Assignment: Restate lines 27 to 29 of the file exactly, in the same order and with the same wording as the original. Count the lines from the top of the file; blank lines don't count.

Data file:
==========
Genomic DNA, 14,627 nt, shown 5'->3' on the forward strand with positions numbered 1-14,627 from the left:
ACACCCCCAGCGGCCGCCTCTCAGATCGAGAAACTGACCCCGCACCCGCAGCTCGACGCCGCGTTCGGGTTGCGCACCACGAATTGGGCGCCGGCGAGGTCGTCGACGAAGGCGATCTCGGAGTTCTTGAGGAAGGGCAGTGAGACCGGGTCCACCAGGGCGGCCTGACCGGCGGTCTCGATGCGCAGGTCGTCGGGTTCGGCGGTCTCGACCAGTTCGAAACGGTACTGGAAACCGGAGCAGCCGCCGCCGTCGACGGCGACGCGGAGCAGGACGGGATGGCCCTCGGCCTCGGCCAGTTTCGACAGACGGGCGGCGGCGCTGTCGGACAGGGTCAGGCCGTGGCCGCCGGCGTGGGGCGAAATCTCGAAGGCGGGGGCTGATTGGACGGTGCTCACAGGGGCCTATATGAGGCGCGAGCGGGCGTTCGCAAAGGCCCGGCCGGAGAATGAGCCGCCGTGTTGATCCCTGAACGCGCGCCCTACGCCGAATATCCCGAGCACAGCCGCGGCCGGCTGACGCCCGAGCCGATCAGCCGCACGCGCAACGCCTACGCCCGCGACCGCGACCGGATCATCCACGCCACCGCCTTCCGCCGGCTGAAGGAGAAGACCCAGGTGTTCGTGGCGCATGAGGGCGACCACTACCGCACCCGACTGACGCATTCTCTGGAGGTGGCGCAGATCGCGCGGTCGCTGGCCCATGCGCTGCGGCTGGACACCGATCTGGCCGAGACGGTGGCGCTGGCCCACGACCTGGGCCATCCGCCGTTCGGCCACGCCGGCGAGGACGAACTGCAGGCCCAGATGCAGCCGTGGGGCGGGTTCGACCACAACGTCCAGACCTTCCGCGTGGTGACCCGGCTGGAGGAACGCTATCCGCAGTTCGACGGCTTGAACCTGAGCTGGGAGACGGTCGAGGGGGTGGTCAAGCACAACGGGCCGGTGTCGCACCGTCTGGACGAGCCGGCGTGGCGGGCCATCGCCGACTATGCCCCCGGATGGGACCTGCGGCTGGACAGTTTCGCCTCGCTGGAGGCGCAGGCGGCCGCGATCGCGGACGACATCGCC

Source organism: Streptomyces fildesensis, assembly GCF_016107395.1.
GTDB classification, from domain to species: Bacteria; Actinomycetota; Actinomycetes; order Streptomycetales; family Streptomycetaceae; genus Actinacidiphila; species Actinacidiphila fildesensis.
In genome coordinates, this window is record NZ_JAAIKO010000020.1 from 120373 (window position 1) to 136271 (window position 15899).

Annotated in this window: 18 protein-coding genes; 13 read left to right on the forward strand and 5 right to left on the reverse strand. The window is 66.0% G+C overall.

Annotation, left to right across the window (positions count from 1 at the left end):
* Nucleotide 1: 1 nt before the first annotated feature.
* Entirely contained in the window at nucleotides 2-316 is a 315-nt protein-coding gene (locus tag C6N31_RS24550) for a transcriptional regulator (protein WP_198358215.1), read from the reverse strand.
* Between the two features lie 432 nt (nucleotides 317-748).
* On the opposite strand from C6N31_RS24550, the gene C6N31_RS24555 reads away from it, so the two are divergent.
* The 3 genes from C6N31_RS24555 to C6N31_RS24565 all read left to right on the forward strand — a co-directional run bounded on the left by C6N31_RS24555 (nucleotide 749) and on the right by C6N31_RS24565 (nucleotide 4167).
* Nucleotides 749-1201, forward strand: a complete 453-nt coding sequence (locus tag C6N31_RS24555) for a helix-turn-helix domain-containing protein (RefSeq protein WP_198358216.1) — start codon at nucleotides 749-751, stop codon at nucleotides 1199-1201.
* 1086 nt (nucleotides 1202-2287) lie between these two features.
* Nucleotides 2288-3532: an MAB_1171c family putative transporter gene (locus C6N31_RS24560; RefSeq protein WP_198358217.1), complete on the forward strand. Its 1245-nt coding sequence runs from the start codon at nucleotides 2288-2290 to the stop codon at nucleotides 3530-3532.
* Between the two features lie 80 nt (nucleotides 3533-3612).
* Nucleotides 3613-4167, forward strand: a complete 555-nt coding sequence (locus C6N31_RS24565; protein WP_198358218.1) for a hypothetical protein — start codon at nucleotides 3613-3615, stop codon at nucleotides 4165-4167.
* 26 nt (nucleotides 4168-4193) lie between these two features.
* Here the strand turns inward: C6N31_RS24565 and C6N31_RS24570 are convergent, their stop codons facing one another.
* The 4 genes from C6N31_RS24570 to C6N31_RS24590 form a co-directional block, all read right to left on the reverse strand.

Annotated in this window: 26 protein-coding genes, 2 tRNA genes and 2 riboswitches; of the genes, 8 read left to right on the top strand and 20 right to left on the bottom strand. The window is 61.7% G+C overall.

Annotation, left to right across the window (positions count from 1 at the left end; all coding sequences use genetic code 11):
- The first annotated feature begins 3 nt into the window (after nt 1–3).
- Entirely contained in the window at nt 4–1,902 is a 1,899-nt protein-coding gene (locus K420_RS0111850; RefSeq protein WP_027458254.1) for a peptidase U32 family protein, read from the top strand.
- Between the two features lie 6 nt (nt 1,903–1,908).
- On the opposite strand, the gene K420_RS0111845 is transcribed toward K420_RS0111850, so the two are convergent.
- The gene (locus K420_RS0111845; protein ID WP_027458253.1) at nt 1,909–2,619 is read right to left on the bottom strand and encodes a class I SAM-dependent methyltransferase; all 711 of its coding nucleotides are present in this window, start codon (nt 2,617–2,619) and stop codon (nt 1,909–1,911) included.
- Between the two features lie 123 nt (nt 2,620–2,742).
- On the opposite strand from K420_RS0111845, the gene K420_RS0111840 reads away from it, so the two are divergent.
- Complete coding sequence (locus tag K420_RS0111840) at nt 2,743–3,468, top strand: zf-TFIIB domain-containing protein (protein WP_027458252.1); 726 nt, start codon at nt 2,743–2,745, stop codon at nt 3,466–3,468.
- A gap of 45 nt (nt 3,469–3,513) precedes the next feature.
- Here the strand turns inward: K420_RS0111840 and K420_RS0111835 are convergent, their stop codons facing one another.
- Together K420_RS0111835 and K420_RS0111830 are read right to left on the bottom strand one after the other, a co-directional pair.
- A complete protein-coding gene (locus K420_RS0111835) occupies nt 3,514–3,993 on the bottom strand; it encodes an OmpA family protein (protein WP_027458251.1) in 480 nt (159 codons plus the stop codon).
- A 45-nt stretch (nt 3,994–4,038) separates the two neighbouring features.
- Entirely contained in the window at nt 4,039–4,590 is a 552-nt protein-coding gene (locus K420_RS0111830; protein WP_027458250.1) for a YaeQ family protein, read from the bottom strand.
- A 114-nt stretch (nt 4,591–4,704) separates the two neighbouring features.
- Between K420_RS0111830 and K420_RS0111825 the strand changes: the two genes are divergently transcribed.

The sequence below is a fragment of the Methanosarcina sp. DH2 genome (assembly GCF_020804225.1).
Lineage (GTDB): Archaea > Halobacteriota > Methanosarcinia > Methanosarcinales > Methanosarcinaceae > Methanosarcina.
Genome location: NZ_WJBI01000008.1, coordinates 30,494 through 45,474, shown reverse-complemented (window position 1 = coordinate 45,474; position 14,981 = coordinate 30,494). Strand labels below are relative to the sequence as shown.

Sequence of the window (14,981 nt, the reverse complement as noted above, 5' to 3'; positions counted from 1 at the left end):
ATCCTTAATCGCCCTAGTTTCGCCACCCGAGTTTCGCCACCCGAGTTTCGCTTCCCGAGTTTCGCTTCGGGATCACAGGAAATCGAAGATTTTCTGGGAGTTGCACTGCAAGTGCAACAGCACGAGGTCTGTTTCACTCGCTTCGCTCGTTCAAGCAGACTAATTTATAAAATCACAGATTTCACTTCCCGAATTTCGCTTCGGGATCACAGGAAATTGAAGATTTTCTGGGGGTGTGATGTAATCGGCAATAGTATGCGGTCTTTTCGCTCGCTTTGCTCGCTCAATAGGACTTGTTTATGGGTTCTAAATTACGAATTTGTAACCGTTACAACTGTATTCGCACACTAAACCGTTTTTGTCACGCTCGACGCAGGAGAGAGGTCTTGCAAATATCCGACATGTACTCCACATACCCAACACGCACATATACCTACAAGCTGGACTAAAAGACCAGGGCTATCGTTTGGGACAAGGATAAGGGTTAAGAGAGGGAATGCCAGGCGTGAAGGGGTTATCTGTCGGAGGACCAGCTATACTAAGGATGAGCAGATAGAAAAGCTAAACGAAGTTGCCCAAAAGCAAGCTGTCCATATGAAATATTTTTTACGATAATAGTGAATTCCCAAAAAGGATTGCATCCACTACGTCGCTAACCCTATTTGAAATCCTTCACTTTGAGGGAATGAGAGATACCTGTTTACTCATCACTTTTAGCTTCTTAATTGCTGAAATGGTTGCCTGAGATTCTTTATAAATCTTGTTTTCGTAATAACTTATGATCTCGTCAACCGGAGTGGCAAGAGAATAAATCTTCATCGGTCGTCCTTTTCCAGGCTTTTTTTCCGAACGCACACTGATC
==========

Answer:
- The gene (locus K420_RS0111845; protein ID WP_027458253.1) at nt 1,909–2,619 is read right to left on the bottom strand and encodes a class I SAM-dependent methyltransferase; all 711 of its coding nucleotides are present in this window, start codon (nt 2,617–2,619) and stop codon (nt 1,909–1,911) included.
- Between the two features lie 123 nt (nt 2,620–2,742).
- On the opposite strand from K420_RS0111845, the gene K420_RS0111840 reads away from it, so the two are divergent.